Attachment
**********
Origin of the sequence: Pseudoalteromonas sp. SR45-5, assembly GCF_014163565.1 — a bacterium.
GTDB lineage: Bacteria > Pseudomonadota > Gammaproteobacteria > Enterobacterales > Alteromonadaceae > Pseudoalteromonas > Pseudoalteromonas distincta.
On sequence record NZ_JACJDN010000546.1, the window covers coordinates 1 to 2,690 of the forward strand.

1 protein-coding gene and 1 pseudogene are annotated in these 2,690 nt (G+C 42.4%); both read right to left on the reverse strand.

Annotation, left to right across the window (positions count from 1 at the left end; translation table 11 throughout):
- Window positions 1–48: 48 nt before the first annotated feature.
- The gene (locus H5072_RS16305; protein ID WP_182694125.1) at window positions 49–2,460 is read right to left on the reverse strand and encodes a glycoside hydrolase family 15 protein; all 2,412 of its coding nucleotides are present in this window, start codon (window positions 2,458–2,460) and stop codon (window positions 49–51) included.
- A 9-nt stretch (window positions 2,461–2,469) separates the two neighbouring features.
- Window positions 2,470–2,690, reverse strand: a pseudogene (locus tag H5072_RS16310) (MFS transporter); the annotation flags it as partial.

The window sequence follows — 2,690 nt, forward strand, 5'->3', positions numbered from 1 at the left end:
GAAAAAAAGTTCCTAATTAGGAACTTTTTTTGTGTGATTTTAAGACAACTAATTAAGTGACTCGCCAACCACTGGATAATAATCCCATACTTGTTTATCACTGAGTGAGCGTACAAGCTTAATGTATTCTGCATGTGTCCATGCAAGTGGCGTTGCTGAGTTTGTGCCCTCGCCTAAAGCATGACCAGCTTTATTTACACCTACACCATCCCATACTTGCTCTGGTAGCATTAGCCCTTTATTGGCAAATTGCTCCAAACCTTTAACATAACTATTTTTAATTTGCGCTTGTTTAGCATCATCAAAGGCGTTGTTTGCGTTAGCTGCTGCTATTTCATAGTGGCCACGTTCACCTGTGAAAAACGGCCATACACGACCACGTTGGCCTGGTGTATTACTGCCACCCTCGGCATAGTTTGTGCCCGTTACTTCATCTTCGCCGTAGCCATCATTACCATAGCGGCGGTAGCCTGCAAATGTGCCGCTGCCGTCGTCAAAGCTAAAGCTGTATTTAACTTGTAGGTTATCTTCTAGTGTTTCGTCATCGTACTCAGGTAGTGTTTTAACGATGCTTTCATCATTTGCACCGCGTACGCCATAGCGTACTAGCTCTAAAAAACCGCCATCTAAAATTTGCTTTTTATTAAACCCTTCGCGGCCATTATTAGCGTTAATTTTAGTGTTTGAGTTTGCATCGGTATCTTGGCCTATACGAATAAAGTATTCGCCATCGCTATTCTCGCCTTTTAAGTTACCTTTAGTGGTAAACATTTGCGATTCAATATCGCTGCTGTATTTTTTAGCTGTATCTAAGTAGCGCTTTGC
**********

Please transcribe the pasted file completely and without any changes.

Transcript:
Origin of the sequence: Pseudoalteromonas sp. SR45-5, assembly GCF_014163565.1 — a bacterium.
GTDB lineage: Bacteria > Pseudomonadota > Gammaproteobacteria > Enterobacterales > Alteromonadaceae > Pseudoalteromonas > Pseudoalteromonas distincta.
On sequence record NZ_JACJDN010000546.1, the window covers coordinates 1 to 2,690 of the forward strand.

1 protein-coding gene and 1 pseudogene are annotated in these 2,690 nt (G+C 42.4%); both read right to left on the reverse strand.

Annotation, left to right across the window (positions count from 1 at the left end; translation table 11 throughout):
- Window positions 1–48: 48 nt before the first annotated feature.
- The gene (locus H5072_RS16305; protein ID WP_182694125.1) at window positions 49–2,460 is read right to left on the reverse strand and encodes a glycoside hydrolase family 15 protein; all 2,412 of its coding nucleotides are present in this window, start codon (window positions 2,458–2,460) and stop codon (window positions 49–51) included.
- A 9-nt stretch (window positions 2,461–2,469) separates the two neighbouring features.
- Window positions 2,470–2,690, reverse strand: a pseudogene (locus tag H5072_RS16310) (MFS transporter); the annotation flags it as partial.

The window sequence follows — 2,690 nt, forward strand, 5'->3', positions numbered from 1 at the left end:
GAAAAAAAGTTCCTAATTAGGAACTTTTTTTGTGTGATTTTAAGACAACTAATTAAGTGACTCGCCAACCACTGGATAATAATCCCATACTTGTTTATCACTGAGTGAGCGTACAAGCTTAATGTATTCTGCATGTGTCCATGCAAGTGGCGTTGCTGAGTTTGTGCCCTCGCCTAAAGCATGACCAGCTTTATTTACACCTACACCATCCCATACTTGCTCTGGTAGCATTAGCCCTTTATTGGCAAATTGCTCCAAACCTTTAACATAACTATTTTTAATTTGCGCTTGTTTAGCATCATCAAAGGCGTTGTTTGCGTTAGCTGCTGCTATTTCATAGTGGCCACGTTCACCTGTGAAAAACGGCCATACACGACCACGTTGGCCTGGTGTATTACTGCCACCCTCGGCATAGTTTGTGCCCGTTACTTCATCTTCGCCGTAGCCATCATTACCATAGCGGCGGTAGCCTGCAAATGTGCCGCTGCCGTCGTCAAAGCTAAAGCTGTATTTAACTTGTAGGTTATCTTCTAGTGTTTCGTCATCGTACTCAGGTAGTGTTTTAACGATGCTTTCATCATTTGCACCGCGTACGCCATAGCGTACTAGCTCTAAAAAACCGCCATCTAAAATTTGCTTTTTATTAAACCCTTCGCGGCCATTATTAGCGTTAATTTTAGTGTTTGAGTTTGCATCGGTATCTTGGCCTATACGAATAAAGTATTCGCCATCGCTATTCTCGCCTTTTAAGTTACCTTTAGTGGTAAACATTTGCGATTCAATATCGCTGCTGTATTTTTTAGCTGTATCTAAGTAGCGCTTTGC